November and December are by far the busiest months for my family and me. On top of the normal holiday merriment, BOTH my children have their birthdays. Not only does this test my time management abilities each year, it also challenges me organizationally. By the time December 26th (finally) arrives, my kids’ rooms and closets are literally bursting at the seams, overflowing with birthday trinkets and Christmas treasures. Yes, it’s an organizer’s greatest nightmare!
On December 26th, while everyone else was flocking the Christmas sale isle, I was perusing the storage and organizing section of Wal-Mart looking for the perfect solutions for my kids’ closets. I’m pleased to say I successfully conquered both closets (and lived to tell about it!) Here are some tips and strategies that worked great for my kids, Collin age 6 and Kailea age 4.
Tip #1: Have a goal for getting organized.
I’ve found with my kids, “Mommy’s losing her mind with all this clutter” isn’t a terribly compelling motivation to clean up. Create a goal your child can understand and relate to. For my kids, helping other children was very motivating. A local Children’s Charity called to say they were going to be in our neighborhood just as we were getting ready to organize their rooms. (Lucky me!) My kids were both very excited about giving their things to children who didn’t get many new toys for Christmas and kids who needed clothes to wear. By having a set time for the pick-up we had a deadline, fueling our motivation even further.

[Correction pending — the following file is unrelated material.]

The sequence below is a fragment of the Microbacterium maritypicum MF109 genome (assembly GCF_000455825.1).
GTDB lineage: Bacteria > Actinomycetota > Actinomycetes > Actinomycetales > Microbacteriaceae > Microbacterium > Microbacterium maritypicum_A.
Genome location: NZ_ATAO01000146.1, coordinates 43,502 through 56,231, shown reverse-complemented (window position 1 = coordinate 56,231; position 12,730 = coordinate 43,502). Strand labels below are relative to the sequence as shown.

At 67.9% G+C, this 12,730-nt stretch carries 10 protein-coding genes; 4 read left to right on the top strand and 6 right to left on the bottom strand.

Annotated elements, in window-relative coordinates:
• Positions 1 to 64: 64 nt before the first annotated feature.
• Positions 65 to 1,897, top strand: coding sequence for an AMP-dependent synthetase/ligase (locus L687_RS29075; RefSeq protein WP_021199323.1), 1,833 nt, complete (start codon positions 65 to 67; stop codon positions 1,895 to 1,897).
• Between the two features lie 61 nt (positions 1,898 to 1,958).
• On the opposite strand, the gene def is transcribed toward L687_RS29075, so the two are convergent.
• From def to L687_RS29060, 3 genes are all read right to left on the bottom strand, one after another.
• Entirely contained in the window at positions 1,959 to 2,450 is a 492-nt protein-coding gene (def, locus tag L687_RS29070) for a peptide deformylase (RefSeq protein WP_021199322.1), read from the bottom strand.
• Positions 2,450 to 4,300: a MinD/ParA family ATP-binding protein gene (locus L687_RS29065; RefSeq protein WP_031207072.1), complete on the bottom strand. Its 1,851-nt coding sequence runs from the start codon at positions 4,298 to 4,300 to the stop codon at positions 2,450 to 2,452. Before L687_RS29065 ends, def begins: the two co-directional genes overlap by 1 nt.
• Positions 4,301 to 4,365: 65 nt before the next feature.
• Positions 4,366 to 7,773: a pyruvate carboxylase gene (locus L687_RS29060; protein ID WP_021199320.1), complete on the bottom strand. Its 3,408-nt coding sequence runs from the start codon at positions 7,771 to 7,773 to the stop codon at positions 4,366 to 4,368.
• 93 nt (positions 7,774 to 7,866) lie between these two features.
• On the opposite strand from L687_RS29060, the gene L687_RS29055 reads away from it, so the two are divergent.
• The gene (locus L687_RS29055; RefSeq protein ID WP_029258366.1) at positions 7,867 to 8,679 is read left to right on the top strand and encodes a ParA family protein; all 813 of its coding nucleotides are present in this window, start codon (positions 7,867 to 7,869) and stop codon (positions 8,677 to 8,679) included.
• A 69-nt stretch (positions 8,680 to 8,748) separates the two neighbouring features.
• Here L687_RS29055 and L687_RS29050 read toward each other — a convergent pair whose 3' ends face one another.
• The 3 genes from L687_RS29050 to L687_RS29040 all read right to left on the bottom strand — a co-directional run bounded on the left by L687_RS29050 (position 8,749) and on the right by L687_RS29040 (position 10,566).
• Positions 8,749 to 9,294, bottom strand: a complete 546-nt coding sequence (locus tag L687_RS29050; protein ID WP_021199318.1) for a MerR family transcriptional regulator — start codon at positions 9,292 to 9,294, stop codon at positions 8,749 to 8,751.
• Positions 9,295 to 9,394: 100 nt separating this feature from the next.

When you set out to tackle your kid’s room or closet, call charities in your area to see if they’ll pick up your items. Also, consider adding an incentive for your child by promising a special treat like a trip to the ice cream shop or a movie rental.
Tip #2: Use a simple sorting system.
One by one, I picked up items off the floor and cleared out the closet. I held up each thing and simply asked my kids “yes or no?” The “yes” items went into a keep pile, sorted by type. (Cars together, dolls together, etc.) We put “no” toys, books and clothes into a bag for charity. (Collin was so into giving his things away, he even wanted to wrap them!)
With your child, set a target number of “no” items. Get really excited when your child hits the magic number. Remember to keep the enthusiasm going during the process by saying things like “just ten more and we’ve reached our goal!”
Bonus Tip: Keep some sentimental items for yourself.